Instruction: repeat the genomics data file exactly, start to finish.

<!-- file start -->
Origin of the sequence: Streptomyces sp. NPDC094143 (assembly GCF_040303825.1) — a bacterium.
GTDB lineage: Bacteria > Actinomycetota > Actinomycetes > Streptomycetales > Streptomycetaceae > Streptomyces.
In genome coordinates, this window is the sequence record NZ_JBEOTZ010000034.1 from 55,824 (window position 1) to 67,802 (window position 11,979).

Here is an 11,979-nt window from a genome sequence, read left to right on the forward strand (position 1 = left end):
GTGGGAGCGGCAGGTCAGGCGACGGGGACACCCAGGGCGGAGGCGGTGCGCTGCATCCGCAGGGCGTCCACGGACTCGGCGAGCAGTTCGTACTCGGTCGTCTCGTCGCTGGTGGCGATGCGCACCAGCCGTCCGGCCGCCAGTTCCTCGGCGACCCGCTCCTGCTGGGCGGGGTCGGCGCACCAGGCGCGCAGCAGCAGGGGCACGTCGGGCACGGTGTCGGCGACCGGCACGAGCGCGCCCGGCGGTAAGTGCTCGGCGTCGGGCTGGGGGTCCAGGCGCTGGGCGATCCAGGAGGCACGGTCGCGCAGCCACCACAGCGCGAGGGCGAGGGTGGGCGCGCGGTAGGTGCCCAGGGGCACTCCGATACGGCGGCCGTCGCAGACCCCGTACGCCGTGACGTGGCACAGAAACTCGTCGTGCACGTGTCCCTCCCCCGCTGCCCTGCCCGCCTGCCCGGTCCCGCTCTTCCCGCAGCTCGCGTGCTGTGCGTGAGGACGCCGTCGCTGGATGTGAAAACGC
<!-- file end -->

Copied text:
Origin of the sequence: Streptomyces sp. NPDC094143 (assembly GCF_040303825.1) — a bacterium.
GTDB lineage: Bacteria > Actinomycetota > Actinomycetes > Streptomycetales > Streptomycetaceae > Streptomyces.
In genome coordinates, this window is the sequence record NZ_JBEOTZ010000034.1 from 55,824 (window position 1) to 67,802 (window position 11,979).

Here is an 11,979-nt window from a genome sequence, read left to right on the forward strand (position 1 = left end):
GTGGGAGCGGCAGGTCAGGCGACGGGGACACCCAGGGCGGAGGCGGTGCGCTGCATCCGCAGGGCGTCCACGGACTCGGCGAGCAGTTCGTACTCGGTCGTCTCGTCGCTGGTGGCGATGCGCACCAGCCGTCCGGCCGCCAGTTCCTCGGCGACCCGCTCCTGCTGGGCGGGGTCGGCGCACCAGGCGCGCAGCAGCAGGGGCACGTCGGGCACGGTGTCGGCGACCGGCACGAGCGCGCCCGGCGGTAAGTGCTCGGCGTCGGGCTGGGGGTCCAGGCGCTGGGCGATCCAGGAGGCACGGTCGCGCAGCCACCACAGCGCGAGGGCGAGGGTGGGCGCGCGGTAGGTGCCCAGGGGCACTCCGATACGGCGGCCGTCGCAGACCCCGTACGCCGTGACGTGGCACAGAAACTCGTCGTGCACGTGTCCCTCCCCCGCTGCCCTGCCCGCCTGCCCGGTCCCGCTCTTCCCGCAGCTCGCGTGCTGTGCGTGAGGACGCCGTCGCTGGATGTGAAAACGC